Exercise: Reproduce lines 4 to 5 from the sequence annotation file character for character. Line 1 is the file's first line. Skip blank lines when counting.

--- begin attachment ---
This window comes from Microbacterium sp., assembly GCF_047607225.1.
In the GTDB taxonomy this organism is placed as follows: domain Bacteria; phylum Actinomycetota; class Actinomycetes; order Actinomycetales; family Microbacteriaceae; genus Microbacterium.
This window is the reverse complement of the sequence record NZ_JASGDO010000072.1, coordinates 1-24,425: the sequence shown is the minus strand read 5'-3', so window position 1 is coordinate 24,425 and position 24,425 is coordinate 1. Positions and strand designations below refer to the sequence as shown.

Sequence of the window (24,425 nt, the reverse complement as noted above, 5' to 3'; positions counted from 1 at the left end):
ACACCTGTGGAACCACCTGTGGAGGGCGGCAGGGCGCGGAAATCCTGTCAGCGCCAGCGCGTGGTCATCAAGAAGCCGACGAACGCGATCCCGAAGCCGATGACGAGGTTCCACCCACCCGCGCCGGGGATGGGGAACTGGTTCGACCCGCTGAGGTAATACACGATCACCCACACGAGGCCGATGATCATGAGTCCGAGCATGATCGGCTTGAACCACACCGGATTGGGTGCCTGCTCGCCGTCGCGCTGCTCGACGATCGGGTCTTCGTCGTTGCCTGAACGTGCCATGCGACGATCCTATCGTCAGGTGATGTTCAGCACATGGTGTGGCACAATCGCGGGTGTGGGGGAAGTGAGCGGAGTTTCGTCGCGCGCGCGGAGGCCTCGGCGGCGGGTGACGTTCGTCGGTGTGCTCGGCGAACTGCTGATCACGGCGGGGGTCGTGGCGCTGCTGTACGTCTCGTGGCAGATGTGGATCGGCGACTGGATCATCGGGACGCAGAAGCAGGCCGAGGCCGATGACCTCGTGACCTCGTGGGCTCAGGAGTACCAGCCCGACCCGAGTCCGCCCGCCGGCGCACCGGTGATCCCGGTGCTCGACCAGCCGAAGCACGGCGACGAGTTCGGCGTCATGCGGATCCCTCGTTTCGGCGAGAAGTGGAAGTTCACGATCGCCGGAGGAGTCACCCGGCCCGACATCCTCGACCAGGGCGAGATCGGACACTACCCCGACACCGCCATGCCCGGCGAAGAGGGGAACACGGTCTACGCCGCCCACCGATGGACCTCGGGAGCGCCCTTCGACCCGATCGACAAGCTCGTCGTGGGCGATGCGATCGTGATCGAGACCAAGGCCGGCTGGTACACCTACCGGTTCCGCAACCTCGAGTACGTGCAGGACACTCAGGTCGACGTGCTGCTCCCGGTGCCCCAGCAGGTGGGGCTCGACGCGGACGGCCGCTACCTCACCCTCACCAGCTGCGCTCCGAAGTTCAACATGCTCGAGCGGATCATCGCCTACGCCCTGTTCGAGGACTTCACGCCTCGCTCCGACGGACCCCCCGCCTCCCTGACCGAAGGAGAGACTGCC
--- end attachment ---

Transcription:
Sequence of the window (24,425 nt, the reverse complement as noted above, 5' to 3'; positions counted from 1 at the left end):
ACACCTGTGGAACCACCTGTGGAGGGCGGCAGGGCGCGGAAATCCTGTCAGCGCCAGCGCGTGGTCATCAAGAAGCCGACGAACGCGATCCCGAAGCCGATGACGAGGTTCCACCCACCCGCGCCGGGGATGGGGAACTGGTTCGACCCGCTGAGGTAATACACGATCACCCACACGAGGCCGATGATCATGAGTCCGAGCATGATCGGCTTGAACCACACCGGATTGGGTGCCTGCTCGCCGTCGCGCTGCTCGACGATCGGGTCTTCGTCGTTGCCTGAACGTGCCATGCGACGATCCTATCGTCAGGTGATGTTCAGCACATGGTGTGGCACAATCGCGGGTGTGGGGGAAGTGAGCGGAGTTTCGTCGCGCGCGCGGAGGCCTCGGCGGCGGGTGACGTTCGTCGGTGTGCTCGGCGAACTGCTGATCACGGCGGGGGTCGTGGCGCTGCTGTACGTCTCGTGGCAGATGTGGATCGGCGACTGGATCATCGGGACGCAGAAGCAGGCCGAGGCCGATGACCTCGTGACCTCGTGGGCTCAGGAGTACCAGCCCGACCCGAGTCCGCCCGCCGGCGCACCGGTGATCCCGGTGCTCGACCAGCCGAAGCACGGCGACGAGTTCGGCGTCATGCGGATCCCTCGTTTCGGCGAGAAGTGGAAGTTCACGATCGCCGGAGGAGTCACCCGGCCCGACATCCTCGACCAGGGCGAGATCGGACACTACCCCGACACCGCCATGCCCGGCGAAGAGGGGAACACGGTCTACGCCGCCCACCGATGGACCTCGGGAGCGCCCTTCGACCCGATCGACAAGCTCGTCGTGGGCGATGCGATCGTGATCGAGACCAAGGCCGGCTGGTACACCTACCGGTTCCGCAACCTCGAGTACGTGCAGGACACTCAGGTCGACGTGCTGCTCCCGGTGCCCCAGCAGGTGGGGCTCGACGCGGACGGCCGCTACCTCACCCTCACCAGCTGCGCTCCGAAGTTCAACATGCTCGAGCGGATCATCGCCTACGCCCTGTTCGAGGACTTCACGCCTCGCTCCGACGGACCCCCCGCCTCCCTGACCGAAGGAGAGACTGCC